Genesis 43:34

And he took and sent portions unto them from before him: but Benjamin's portion was five times as much as any of theirs. And they drank, and were merry with him.
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George Leo Haydock

AD 1849
Of him. Joseph, the master of the feast, sends a portion to each of his guests, according to the ancient custom. (Plutarch, Sympos. ii.) Five parts: in order to distinguish Benjamin the more. So Hector reproaches Diomed for fleeing before him, though he was placed in the highest place at table among the Greeks, and had the largest portion both of meat and drink. Merry. Inebriati sunt, sometimes means intoxicated: but it is not at all probably that Joseph's brethren would indulge in any such excess, while they knew him not, (Calmet) and were under the impressions of fear and wonder. They took what was sufficient, and even decently abundant, with thankfulness for so unexpected an honour. (Haydock) The word is often taken in this sense, as at the feast of Cana, where Jesus would never have furnished such an abundance of wine for people already drunk. (John ii. 10; Proverbs xi. 24.) Homer's feasts consist in every man taking what he pleased. (Calmet)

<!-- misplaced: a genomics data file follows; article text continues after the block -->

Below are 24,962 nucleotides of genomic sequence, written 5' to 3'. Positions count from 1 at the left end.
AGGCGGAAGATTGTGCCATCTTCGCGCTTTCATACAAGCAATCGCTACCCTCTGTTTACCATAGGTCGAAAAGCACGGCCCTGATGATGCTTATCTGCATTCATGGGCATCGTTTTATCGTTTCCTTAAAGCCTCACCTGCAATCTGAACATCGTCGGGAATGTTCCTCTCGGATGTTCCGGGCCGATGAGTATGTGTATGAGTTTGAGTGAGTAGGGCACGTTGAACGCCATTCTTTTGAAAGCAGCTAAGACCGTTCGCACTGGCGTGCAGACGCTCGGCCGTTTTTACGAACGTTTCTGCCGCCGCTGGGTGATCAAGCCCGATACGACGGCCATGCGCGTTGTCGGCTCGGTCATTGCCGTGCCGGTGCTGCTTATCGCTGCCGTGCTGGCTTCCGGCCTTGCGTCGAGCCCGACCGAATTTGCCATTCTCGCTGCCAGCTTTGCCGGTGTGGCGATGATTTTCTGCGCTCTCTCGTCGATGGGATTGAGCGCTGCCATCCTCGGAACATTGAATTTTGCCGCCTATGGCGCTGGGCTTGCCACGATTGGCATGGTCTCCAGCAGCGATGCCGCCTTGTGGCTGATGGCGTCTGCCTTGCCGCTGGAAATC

AD 420
Joseph, as I was saying, was a holy man who conquered cruelty with true piety; who was sold into Egypt not by chance but that he might supply Egypt with food and his own brothers too, who had sold him. That Joseph invited his brothers to dine. But just listen to what happened: “And he drank, and became merry at noon.” Is that true, and is it literally possible that a holy man became drunk? Noah also was inebriated but had been really inebriated. Joseph had been intoxicated; Noah also was intoxicated in his own house. See, there is a mystery. First, let us review the mystery itself, and when we have done that, let us fathom its meaning. After the deluge, Noah drank and became drunk in his own house, and his thighs were uncovered, and he was exposed in his nakedness. The elder brother came along and laughed; the younger, however, covered him up. All this is said in type of the Savior, for on the cross he had drunk of the passion: “Father, if it is possible, let this cup pass away from me...

Knowing this first, that no prophecy of the scripture is of any private interpretation - 2 Peter 1:20

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